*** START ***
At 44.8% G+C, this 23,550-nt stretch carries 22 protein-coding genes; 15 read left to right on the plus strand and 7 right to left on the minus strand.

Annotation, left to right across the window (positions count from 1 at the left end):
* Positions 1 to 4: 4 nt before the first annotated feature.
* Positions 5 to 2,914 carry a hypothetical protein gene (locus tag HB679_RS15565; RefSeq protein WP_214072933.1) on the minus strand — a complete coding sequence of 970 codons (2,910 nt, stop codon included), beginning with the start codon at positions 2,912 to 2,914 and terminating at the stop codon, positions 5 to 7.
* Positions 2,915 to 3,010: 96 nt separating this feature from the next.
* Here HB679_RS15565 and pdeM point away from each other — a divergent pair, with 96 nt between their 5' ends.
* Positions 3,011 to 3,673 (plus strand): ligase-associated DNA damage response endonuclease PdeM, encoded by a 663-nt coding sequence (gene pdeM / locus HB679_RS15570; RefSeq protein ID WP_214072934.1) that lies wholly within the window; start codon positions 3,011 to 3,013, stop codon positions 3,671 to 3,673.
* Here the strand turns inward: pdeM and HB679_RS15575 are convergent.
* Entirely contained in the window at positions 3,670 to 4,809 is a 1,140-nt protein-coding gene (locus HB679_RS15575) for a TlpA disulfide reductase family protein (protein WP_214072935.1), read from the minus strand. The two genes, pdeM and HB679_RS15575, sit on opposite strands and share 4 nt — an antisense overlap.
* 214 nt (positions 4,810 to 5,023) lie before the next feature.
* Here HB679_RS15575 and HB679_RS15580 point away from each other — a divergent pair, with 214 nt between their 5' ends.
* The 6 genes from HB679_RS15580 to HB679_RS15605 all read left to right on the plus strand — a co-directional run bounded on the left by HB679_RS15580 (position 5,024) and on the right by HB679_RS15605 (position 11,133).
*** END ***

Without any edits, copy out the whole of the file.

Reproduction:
At 44.8% G+C, this 23,550-nt stretch carries 22 protein-coding genes; 15 read left to right on the plus strand and 7 right to left on the minus strand.

Annotation, left to right across the window (positions count from 1 at the left end):
* Positions 1 to 4: 4 nt before the first annotated feature.
* Positions 5 to 2,914 carry a hypothetical protein gene (locus tag HB679_RS15565; RefSeq protein WP_214072933.1) on the minus strand — a complete coding sequence of 970 codons (2,910 nt, stop codon included), beginning with the start codon at positions 2,912 to 2,914 and terminating at the stop codon, positions 5 to 7.
* Positions 2,915 to 3,010: 96 nt separating this feature from the next.
* Here HB679_RS15565 and pdeM point away from each other — a divergent pair, with 96 nt between their 5' ends.
* Positions 3,011 to 3,673 (plus strand): ligase-associated DNA damage response endonuclease PdeM, encoded by a 663-nt coding sequence (gene pdeM / locus HB679_RS15570; RefSeq protein ID WP_214072934.1) that lies wholly within the window; start codon positions 3,011 to 3,013, stop codon positions 3,671 to 3,673.
* Here the strand turns inward: pdeM and HB679_RS15575 are convergent.
* Entirely contained in the window at positions 3,670 to 4,809 is a 1,140-nt protein-coding gene (locus HB679_RS15575) for a TlpA disulfide reductase family protein (protein WP_214072935.1), read from the minus strand. The two genes, pdeM and HB679_RS15575, sit on opposite strands and share 4 nt — an antisense overlap.
* 214 nt (positions 4,810 to 5,023) lie before the next feature.
* Here HB679_RS15575 and HB679_RS15580 point away from each other — a divergent pair, with 214 nt between their 5' ends.
* The 6 genes from HB679_RS15580 to HB679_RS15605 all read left to right on the plus strand — a co-directional run bounded on the left by HB679_RS15580 (position 5,024) and on the right by HB679_RS15605 (position 11,133).